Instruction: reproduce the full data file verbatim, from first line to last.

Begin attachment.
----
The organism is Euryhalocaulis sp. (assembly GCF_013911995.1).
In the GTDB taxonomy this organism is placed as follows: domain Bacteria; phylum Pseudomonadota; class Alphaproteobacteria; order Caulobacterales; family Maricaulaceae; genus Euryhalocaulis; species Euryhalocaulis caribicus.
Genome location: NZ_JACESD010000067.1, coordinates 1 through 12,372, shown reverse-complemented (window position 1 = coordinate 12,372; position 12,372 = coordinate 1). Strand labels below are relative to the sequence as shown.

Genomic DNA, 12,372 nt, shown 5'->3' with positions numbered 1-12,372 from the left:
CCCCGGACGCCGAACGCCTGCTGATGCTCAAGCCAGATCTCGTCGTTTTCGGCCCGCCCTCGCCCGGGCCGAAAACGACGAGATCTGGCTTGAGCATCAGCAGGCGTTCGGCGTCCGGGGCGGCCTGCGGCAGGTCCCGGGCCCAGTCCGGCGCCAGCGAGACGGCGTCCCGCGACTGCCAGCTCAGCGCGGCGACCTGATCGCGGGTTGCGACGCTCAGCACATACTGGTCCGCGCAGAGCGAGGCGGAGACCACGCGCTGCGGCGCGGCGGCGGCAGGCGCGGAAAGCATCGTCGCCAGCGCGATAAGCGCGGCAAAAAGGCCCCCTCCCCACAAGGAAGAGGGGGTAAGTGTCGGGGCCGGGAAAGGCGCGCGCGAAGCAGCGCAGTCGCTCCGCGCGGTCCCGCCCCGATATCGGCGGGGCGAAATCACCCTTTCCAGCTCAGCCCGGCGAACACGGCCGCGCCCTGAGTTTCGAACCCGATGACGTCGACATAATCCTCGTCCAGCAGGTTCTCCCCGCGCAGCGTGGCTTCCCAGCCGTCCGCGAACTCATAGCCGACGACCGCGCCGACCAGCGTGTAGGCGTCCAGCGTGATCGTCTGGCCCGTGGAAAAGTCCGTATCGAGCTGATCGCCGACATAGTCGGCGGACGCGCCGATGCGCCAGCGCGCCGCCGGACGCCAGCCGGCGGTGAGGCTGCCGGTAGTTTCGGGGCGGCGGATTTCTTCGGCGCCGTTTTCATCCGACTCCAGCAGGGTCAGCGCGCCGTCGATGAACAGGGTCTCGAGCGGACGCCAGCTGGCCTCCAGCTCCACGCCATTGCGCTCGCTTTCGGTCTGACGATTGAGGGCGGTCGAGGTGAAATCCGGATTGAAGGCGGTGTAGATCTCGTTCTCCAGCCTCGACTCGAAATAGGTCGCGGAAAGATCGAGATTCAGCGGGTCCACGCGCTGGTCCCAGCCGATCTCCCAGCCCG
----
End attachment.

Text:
The organism is Euryhalocaulis sp. (assembly GCF_013911995.1).
In the GTDB taxonomy this organism is placed as follows: domain Bacteria; phylum Pseudomonadota; class Alphaproteobacteria; order Caulobacterales; family Maricaulaceae; genus Euryhalocaulis; species Euryhalocaulis caribicus.
Genome location: NZ_JACESD010000067.1, coordinates 1 through 12,372, shown reverse-complemented (window position 1 = coordinate 12,372; position 12,372 = coordinate 1). Strand labels below are relative to the sequence as shown.

Genomic DNA, 12,372 nt, shown 5'->3' with positions numbered 1-12,372 from the left:
CCCCGGACGCCGAACGCCTGCTGATGCTCAAGCCAGATCTCGTCGTTTTCGGCCCGCCCTCGCCCGGGCCGAAAACGACGAGATCTGGCTTGAGCATCAGCAGGCGTTCGGCGTCCGGGGCGGCCTGCGGCAGGTCCCGGGCCCAGTCCGGCGCCAGCGAGACGGCGTCCCGCGACTGCCAGCTCAGCGCGGCGACCTGATCGCGGGTTGCGACGCTCAGCACATACTGGTCCGCGCAGAGCGAGGCGGAGACCACGCGCTGCGGCGCGGCGGCGGCAGGCGCGGAAAGCATCGTCGCCAGCGCGATAAGCGCGGCAAAAAGGCCCCCTCCCCACAAGGAAGAGGGGGTAAGTGTCGGGGCCGGGAAAGGCGCGCGCGAAGCAGCGCAGTCGCTCCGCGCGGTCCCGCCCCGATATCGGCGGGGCGAAATCACCCTTTCCAGCTCAGCCCGGCGAACACGGCCGCGCCCTGAGTTTCGAACCCGATGACGTCGACATAATCCTCGTCCAGCAGGTTCTCCCCGCGCAGCGTGGCTTCCCAGCCGTCCGCGAACTCATAGCCGACGACCGCGCCGACCAGCGTGTAGGCGTCCAGCGTGATCGTCTGGCCCGTGGAAAAGTCCGTATCGAGCTGATCGCCGACATAGTCGGCGGACGCGCCGATGCGCCAGCGCGCCGCCGGACGCCAGCCGGCGGTGAGGCTGCCGGTAGTTTCGGGGCGGCGGATTTCTTCGGCGCCGTTTTCATCCGACTCCAGCAGGGTCAGCGCGCCGTCGATGAACAGGGTCTCGAGCGGACGCCAGCTGGCCTCCAGCTCCACGCCATTGCGCTCGCTTTCGGTCTGACGATTGAGGGCGGTCGAGGTGAAATCCGGATTGAAGGCGGTGTAGATCTCGTTCTCCAGCCTCGACTCGAAATAGGTCGCGGAAAGATCGAGATTCAGCGGGTCCACGCGCTGGTCCCAGCCGATCTCCCAGCCCG